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This is a list of questions from faculty members they consider "frequently asked questions" that should be addressed in this Faculty Guidebook. If you have a question (and answer) that you think should be included here, or if you have an addition to the answer to any question already here, send your suggestions and/or additions to the Faculty Development Committee at honccfd@hawaii.edu and your questions and/or answers will be included in this section.

For now the questions and answers are listed in random order. At some point they may be categorized.

ESL

Several questions about the ESL program here at HCC follow. If you have any questions, concerns, ideas, etc. about this program, click here (garyjame@hawaii.edu) to send an e-mail message to Gary James one of our ESL faculty.

How do I know if I have an ESL student in a class? What is ESL?
How many of you recognize this scenario? You have a student who always comes to class, who appears to listen intently, to take notes, and who says "yes" when you ask if they understand? But then, on a class assignment, on a test, or during another activity they make it abundantly clear they haven't understood anything? Or, perhaps, you have students who are very fluent in their speaking ability, even native-like, but when it comes to writing, they can't put simple sentences together, and when it comes to reading their textbooks, they don't understand them. Chances are the student is a non-native speaker of English, in other words an English as a Second Language student. At HCC about 25% of our students are ESL students.

Why do ESL students act that way?
There are a number of factors influencing ESL students' performance in class. If they are Asian students, one of the factors is probably a very high respect and even love for learning. Their cultures have instilled in them a motivation to study and acquire knowledge. At the same time they have been taught to respect the teacher and never to question authority, so to admit they don't understand you would be unacceptable behavior. As for widely disparate abilities in speaking versus reading and writing abilities, that's a very common occurrence since the more academic reading and writing skills are usually acquired somewhat after speaking and listening skills.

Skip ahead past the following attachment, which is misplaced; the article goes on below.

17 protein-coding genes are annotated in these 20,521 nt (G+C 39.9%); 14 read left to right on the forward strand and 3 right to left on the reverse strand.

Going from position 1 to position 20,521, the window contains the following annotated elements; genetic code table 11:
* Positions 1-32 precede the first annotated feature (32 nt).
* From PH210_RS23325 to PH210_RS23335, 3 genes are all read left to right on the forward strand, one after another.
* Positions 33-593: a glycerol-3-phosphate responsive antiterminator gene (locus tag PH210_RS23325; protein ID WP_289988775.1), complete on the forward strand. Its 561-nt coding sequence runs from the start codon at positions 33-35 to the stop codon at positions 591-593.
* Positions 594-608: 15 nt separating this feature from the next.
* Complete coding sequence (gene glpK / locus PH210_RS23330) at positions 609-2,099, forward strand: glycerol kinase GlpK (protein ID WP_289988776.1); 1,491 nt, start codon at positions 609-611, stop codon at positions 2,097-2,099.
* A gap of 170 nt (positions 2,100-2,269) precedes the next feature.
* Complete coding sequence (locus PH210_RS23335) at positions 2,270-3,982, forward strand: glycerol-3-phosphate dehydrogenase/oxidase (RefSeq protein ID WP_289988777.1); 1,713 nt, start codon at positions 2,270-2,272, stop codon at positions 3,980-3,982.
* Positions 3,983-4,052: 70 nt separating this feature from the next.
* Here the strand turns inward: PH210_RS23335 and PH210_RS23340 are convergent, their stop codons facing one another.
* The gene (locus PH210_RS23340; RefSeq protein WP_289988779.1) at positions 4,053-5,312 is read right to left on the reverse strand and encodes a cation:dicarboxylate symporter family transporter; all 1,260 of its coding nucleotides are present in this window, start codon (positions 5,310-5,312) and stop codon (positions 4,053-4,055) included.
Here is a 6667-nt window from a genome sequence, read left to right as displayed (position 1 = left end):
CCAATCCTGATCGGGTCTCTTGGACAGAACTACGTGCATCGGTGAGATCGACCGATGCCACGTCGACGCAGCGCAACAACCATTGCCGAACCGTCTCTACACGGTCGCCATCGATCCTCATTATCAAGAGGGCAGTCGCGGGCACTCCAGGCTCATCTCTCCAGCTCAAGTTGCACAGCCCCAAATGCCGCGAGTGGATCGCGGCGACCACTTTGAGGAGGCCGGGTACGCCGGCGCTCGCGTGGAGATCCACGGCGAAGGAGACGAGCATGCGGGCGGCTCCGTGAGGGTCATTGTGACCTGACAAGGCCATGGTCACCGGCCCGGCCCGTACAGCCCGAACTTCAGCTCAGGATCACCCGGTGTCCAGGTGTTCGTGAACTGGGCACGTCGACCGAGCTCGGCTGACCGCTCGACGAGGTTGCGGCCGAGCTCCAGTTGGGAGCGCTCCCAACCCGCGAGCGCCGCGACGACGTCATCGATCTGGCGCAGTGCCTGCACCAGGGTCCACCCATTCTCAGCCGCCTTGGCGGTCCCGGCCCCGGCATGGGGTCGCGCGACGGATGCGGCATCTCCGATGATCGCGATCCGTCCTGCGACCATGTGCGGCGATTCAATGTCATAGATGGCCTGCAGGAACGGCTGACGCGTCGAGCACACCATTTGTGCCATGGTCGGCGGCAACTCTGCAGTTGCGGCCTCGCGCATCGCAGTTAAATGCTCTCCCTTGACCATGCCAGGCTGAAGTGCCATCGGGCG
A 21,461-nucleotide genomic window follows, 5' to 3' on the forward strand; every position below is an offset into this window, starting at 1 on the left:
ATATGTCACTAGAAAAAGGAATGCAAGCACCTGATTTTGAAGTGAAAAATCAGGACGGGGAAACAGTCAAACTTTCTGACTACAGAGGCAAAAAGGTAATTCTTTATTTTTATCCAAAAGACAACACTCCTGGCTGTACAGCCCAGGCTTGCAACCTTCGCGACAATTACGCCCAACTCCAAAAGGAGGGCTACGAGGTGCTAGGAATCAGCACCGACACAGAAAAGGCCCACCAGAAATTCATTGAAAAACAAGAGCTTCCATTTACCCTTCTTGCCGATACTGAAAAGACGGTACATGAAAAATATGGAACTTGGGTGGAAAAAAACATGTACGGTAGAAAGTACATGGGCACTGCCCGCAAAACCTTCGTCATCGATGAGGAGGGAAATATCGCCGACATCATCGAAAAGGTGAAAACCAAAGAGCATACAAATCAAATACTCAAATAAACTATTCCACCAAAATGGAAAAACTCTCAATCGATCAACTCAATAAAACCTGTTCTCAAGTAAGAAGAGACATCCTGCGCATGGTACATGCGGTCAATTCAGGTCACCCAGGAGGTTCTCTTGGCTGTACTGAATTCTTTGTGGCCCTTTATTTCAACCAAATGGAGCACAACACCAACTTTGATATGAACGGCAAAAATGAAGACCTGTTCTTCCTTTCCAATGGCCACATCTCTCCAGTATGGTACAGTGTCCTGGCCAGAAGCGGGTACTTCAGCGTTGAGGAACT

Why do my ESL students have such limited English vocabulary, such poor grammar, etc.,?
Language learning takes a long time, approximately five to seven years. Academic vocabulary and native-speaker-like grammar are among the last aspects of language acquired because they are the most advanced stages in a continuum of linguistic items to be acquired.

But my ESL students are high school graduates from public schools. Surely they have to be competent in English to graduate from high school?
Not necessarily. The public schools don't have any exit criteria for ESL skills, which may be only fair since they don't offer much in the way of ESL instruction.

What measures are the ESL faculty taking to ensure that my future ESL students will be better prepared than my present students?
Since the summer of 1993, the English as a Second Language instructors at HCC have met extensively in an effort to make major changes in the ESL program here. They have created some sound proposals that address the needs of the students for pedagogically sound instruction in English, their second (or, in some cases, their third) language, and the needs of HCC for budgetary restraint. The proposals have been submitted to the HCC Administration for consideration.